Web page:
Paulo Sousa was appointed as Poland coach in January 2021, replacing the departed Jerzy Brzęczek. A Champions League winner with both Juventus and Dortmund as a player, Sousa will need to tap into that experience now after just five games in charge of his new side.
Three draws and one victory represent a solid, encouraging start for the 50-year-old as he seeks to navigate a route out of Group E, where they will face Slovakia, Spain and Sweden. The coach spoke to UEFA.com about the significance of the opening game, implementing his tactics and managing star forward Robert Lewandowski.
On going into a first major tournament as coach…
"I always look at things really positively. I believe in everything we do with lots of conviction: what we need to pass, on a daily basis, on to our players. I feel the players are receptive to everything that we show them. We have a long way to becoming really, really strong. We have quality, but we need to be much more organised and more aggressive, with more ambition in our game.
Robert Lewandowski needs to improve for Poland at Euro 2020 after a disappointing opening performance in deserved defeat to Slovakia.
The top scorer trophy for EURO 2020 has been revealed.
UEFA EURO 2020 will begin with a virtual performance of We Are The People, the tournament's official song.
A guide to how to pronounce players' names at UEFA Euro 2020
"And we've already made steps on this. In our games, we've made them. Unfortunately, we didn't achieve the maximum points that the team worked towards during the game, because we deserved much more. But it made us more and more focused to achieve that. For that, I'm really positive about starting this tournament well."
On the importance of the first match…
"It's not a crucial one because the last national team to win this tournament showed us that it's not the crucial one to win the tournament, But it's fundamental in many things, especially for us where we started this process not too long ago, with new ideas, a new philosophy, new method of training, new leadership.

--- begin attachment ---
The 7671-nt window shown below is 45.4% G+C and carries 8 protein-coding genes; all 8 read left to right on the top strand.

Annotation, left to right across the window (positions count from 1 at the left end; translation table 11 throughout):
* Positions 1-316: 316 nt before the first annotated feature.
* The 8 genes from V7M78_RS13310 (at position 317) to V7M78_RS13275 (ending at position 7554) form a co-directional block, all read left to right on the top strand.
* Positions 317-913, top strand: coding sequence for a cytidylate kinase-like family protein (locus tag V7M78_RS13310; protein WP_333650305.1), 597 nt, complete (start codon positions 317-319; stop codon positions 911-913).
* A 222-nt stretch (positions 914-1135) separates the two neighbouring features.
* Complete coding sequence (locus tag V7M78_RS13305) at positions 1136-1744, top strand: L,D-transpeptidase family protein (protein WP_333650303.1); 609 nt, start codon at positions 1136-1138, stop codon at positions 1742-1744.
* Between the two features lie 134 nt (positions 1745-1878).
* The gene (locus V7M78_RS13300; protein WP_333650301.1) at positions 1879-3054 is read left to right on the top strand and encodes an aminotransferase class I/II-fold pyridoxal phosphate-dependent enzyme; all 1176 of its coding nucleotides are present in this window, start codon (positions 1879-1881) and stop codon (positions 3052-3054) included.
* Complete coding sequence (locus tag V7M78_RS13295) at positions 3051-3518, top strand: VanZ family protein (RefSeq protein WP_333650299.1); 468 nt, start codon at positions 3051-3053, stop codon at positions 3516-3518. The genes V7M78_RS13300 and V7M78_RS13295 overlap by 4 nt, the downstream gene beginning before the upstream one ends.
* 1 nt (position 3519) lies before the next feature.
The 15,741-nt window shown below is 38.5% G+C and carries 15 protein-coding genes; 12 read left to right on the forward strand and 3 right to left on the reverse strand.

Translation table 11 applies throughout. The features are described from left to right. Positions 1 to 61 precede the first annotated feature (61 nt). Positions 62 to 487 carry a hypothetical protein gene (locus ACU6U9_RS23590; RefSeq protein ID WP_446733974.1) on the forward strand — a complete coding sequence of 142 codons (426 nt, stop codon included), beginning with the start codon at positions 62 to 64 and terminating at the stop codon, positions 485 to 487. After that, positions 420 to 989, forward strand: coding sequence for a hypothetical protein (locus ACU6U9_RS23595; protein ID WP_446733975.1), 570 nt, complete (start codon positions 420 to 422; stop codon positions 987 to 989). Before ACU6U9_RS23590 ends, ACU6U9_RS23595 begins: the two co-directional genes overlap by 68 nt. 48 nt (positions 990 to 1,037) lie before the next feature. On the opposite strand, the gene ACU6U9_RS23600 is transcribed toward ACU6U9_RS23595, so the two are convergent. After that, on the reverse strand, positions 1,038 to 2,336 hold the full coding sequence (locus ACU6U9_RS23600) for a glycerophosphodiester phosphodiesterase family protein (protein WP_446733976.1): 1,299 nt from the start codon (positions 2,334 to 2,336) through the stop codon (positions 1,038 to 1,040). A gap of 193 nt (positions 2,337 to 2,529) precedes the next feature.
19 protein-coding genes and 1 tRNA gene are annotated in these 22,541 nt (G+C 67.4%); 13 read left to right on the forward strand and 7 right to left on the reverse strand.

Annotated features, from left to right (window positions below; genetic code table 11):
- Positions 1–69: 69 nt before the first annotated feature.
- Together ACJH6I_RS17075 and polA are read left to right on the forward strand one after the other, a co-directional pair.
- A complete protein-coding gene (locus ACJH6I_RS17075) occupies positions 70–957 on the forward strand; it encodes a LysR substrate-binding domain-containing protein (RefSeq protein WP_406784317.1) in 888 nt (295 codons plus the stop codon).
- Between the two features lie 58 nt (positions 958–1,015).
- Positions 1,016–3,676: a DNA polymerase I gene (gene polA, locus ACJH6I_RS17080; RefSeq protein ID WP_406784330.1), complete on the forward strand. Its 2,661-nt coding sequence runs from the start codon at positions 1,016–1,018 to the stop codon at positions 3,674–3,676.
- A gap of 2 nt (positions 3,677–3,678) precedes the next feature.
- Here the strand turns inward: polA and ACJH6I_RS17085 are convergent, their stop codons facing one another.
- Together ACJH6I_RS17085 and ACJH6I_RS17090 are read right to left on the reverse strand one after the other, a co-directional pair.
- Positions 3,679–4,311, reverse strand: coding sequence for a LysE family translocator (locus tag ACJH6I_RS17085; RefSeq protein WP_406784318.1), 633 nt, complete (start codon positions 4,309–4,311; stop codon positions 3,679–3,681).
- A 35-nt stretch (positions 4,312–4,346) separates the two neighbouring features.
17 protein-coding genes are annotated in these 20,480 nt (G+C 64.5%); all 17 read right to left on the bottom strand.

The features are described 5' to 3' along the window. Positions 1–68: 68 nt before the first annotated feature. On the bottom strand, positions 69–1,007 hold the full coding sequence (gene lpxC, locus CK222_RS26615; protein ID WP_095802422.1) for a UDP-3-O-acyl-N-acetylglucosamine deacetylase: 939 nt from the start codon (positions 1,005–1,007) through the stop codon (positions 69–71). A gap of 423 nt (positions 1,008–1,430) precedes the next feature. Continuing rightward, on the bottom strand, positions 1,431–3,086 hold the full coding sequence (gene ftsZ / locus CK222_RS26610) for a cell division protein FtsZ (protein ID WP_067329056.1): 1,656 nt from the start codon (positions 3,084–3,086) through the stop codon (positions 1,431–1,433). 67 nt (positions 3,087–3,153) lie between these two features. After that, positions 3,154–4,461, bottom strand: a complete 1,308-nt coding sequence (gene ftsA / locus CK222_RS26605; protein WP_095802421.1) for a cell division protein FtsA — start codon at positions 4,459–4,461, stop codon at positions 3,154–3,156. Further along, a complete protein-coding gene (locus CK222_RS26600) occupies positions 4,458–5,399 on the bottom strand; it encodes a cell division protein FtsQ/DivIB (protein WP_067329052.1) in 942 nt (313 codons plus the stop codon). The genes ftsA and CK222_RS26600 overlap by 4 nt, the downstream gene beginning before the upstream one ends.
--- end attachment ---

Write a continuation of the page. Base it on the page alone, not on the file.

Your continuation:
"It will not be easy. It will be a very dynamic game, it will be mental, about focus, we can't make any mistakes, we need to be ready. We have to find gaps in Slovakia, a team that is well organised and defends well with a mid to low block. They're really strong in transition, very direct, they don't spend much energy in the build-up and are also really strong from set pieces."
On instilling his playing philosophy in such a short period of time…
"It's really difficult because in one season at clubs, you have around five or six weeks with six or seven games, sometimes, before you start your season. Here, you don't have that time, and you have players coming from different football, different dynamics. We want to integrate all of them. As I always say, with different passports relating to the game, we need to create just one. That is our challenge, especially for our top players."
On Lewandowski being key to the team's success…
"He's majorly important as the quality he has raises our level and you can see a country relying on him. He is always a very sensible boy, he always wants to perform. You can see all what he has achieved so far. He needs to have discipline, ambition, he always needs to push himself to the maximum.
"We are working on heading in that direction where we can have a team that is balanced, organised, aggressive with players who at certain moments of the game, spend two or three times more energy to get up and support him, where in the key moments he needs to make a difference. He knows how to make the difference and he will make the difference."
On his expectations for the tournament...
"We need to go step by step. The first step is to get through the group stage. It is difficult, because it is difficult to win every match against each opponent. But we can win against each opponent, we have the tools to do it. For that, we need to believe it's possible to win this tournament."